Columnist Nicholas Kristof of the New York Times wrote a column about the spread of tuberculosis in Armenia and around the world:
As if you didn’t have enough to worry about … consider the deadly, infectious and highly portable disease sitting in the lungs of a charming young man here, Garik Hakobyan. In effect, he’s a time bomb.
Mr. Hakobyan, 34, an artist, carries an ailment that stars in the nightmares of public health experts — XDR-TB, the scariest form of tuberculosis. It doesn’t respond to conventional treatments and is often incurable.
When doctors here in Armenia said they would introduce me to XDR patients, I figured we would all be swathed in protective clothing and chat in muffled voices in a secure ward of a hospital. Instead, they simply led me outside to a public park, where Mr. Hakobyan sat on a bench with me.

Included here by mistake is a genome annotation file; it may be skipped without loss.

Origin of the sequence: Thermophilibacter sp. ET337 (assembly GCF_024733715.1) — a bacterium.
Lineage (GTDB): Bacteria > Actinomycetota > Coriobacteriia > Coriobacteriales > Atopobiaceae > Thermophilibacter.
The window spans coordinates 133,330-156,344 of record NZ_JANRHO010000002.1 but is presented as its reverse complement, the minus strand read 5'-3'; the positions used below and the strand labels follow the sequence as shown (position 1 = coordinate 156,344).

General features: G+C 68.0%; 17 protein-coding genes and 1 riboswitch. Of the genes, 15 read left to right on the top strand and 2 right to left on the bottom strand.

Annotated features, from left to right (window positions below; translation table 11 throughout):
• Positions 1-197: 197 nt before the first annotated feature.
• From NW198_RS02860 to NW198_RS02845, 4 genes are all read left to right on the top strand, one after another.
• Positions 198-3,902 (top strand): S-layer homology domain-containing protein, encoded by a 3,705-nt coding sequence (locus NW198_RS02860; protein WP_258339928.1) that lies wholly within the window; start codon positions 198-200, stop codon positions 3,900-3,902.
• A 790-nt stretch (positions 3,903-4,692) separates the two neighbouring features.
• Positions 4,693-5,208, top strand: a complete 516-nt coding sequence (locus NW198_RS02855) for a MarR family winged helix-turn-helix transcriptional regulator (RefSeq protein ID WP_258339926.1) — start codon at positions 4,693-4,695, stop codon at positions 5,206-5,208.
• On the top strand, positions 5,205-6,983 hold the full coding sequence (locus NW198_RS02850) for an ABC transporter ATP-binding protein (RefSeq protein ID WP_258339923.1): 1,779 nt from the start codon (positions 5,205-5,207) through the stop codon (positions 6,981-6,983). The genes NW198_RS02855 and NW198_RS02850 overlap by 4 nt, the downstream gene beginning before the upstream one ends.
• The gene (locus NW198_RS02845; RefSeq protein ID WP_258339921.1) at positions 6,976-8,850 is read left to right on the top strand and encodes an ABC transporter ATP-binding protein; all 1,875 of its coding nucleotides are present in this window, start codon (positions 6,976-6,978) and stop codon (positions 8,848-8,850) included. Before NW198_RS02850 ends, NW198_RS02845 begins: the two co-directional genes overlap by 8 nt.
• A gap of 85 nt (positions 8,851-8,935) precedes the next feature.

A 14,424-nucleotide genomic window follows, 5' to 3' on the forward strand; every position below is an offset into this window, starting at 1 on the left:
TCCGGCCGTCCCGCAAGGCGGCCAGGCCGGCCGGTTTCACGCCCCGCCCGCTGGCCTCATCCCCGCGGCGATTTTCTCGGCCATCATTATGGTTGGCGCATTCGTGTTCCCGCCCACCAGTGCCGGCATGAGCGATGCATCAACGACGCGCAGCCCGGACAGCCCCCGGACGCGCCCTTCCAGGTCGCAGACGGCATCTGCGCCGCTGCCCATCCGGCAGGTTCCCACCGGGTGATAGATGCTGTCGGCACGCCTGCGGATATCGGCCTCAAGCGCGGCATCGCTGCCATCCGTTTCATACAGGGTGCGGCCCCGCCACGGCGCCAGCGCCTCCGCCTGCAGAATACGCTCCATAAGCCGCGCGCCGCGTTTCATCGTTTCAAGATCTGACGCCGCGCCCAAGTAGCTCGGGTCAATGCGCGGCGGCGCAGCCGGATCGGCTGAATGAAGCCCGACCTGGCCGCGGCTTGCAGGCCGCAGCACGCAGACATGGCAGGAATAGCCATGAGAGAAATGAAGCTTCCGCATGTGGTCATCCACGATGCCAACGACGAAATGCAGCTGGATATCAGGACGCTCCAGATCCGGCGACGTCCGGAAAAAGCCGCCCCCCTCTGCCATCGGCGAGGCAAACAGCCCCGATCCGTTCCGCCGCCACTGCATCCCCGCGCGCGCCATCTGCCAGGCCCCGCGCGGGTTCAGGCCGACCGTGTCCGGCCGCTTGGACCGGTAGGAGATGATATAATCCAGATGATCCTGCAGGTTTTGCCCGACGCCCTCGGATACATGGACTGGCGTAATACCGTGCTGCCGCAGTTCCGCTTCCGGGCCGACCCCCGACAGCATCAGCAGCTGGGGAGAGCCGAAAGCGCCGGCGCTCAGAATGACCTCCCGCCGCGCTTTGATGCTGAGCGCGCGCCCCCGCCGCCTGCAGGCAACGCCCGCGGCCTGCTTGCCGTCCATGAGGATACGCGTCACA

And here is an interesting fact:
In Armenia, the only program for drug-resistant TB, overseen by Doctors Without Borders, can accept only 15 percent of the patients who need it. And the drugs often are unable to help them.
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